Frequently Asked Questions (FAQs)
Lesbian, gay, bisexual, transgender, and queer/questioning.
The term “queer” encompasses all of these identities.
No, questioning is just that–an exploration of one’s gender and/or sexual identity.
Please note “questioning” does not mean “bisexual” or vice versa.
On February 6, 2017, Gallup.com reported the following:
WASHINGTON, D.C. — Vermont tops a new ranking of states by the portion of adults in 2015 and 2016 who identify themselves as lesbian, gay, bisexual or transgender (LGBT) at 5.3%. Massachusetts (4.9%), California (4.9%), Oregon (4.9%) and Nevada (4.8%) round out the top five.
- 5.3% in Vermont identify as LGBT
- South Dakota lowest at 2.0%
- Biggest increases in the Pacific region
The District of Columbia’s 8.6% LGBT exceeds that of any of the states. States with the lowest percentage of LGBT-identifying residents include South Dakota (2.0%), North Dakota (2.7%), Idaho (2.8%), South Carolina (3.0%) and Montana (3.0%).
Gender Identity Frequently Asked Questions
For more insight and understanding. please review these articles:
Sexual Identity Frequently Asked Questions
If you are one of these, to be gay means you are attracted to the same gender identity as yourself. Conversely, it means you are not attracted to a different gender.
The answer is different for every person of these identities–some use it as an umbrella term and some base the name of their sexuality on the sex they were assigned.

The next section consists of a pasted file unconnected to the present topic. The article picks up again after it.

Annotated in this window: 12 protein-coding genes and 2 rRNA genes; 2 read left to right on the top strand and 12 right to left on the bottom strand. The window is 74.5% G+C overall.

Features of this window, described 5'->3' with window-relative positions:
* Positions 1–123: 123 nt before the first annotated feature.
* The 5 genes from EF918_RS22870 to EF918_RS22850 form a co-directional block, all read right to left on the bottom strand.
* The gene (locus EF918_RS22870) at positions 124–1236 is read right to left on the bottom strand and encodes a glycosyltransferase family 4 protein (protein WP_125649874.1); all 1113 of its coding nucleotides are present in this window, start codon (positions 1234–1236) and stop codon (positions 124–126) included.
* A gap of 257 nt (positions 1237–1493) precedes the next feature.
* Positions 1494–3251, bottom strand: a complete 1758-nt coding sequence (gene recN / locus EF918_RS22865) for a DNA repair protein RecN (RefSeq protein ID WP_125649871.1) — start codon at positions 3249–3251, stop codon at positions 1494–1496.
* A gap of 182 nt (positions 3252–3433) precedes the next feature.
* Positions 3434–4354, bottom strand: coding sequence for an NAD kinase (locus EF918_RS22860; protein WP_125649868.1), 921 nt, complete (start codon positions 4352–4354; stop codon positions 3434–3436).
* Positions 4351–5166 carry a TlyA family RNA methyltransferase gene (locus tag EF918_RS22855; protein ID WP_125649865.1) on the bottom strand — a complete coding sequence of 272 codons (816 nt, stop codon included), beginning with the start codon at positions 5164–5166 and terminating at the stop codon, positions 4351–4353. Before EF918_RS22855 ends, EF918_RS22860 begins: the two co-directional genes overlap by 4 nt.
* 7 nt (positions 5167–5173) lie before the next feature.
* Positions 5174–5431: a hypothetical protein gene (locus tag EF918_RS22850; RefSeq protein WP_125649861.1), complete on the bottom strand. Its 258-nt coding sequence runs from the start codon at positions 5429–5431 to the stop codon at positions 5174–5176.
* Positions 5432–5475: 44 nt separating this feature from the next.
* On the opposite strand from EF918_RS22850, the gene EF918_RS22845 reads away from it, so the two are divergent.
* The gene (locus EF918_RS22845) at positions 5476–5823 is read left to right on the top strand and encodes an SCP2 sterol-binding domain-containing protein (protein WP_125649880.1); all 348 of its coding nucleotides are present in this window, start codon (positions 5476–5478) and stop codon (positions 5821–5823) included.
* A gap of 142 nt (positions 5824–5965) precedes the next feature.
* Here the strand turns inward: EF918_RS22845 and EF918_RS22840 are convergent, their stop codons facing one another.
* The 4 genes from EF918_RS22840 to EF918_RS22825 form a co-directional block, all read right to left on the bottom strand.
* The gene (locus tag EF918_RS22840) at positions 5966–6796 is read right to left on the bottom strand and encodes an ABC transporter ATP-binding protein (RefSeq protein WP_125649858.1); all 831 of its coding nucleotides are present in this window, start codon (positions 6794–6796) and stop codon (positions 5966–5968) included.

No, bisexuality is a true sexual identity. The label “bisexual” is often replaced by the more modern “pansexual.”
Please note “bisexual” does not mean “questioning” or vice versa.
MSM is a term for men who have sex with men, but who do not identify their sexual orientation.
Similar or related terms include, but are not limited to, the following:
- DL or Down Low is a lifestyle predominately practiced by young, urban Black men who have sex with other men and women, yet do not identify as gay or bisexual. (Study published in the Journal of Bisexuality).
- Bromance reflects the need to be emotionally close to another person, but without the need to be commited to a romantic relationship. Erikson described the psychosocial developmental stage faced in young adulthood as Intimacy vs. Isolation. He focused more on the role that romantic relationships played in life during this period, but as this new Millennial Gen playbook has illustrated, a wife and kids can wait — close male friends are able to provide the intimate connections and emotional support that are needed. (“Bromance and Tribe Identity,” Psychology Today)
Contact the Chapter with questions, comments, or suggestions.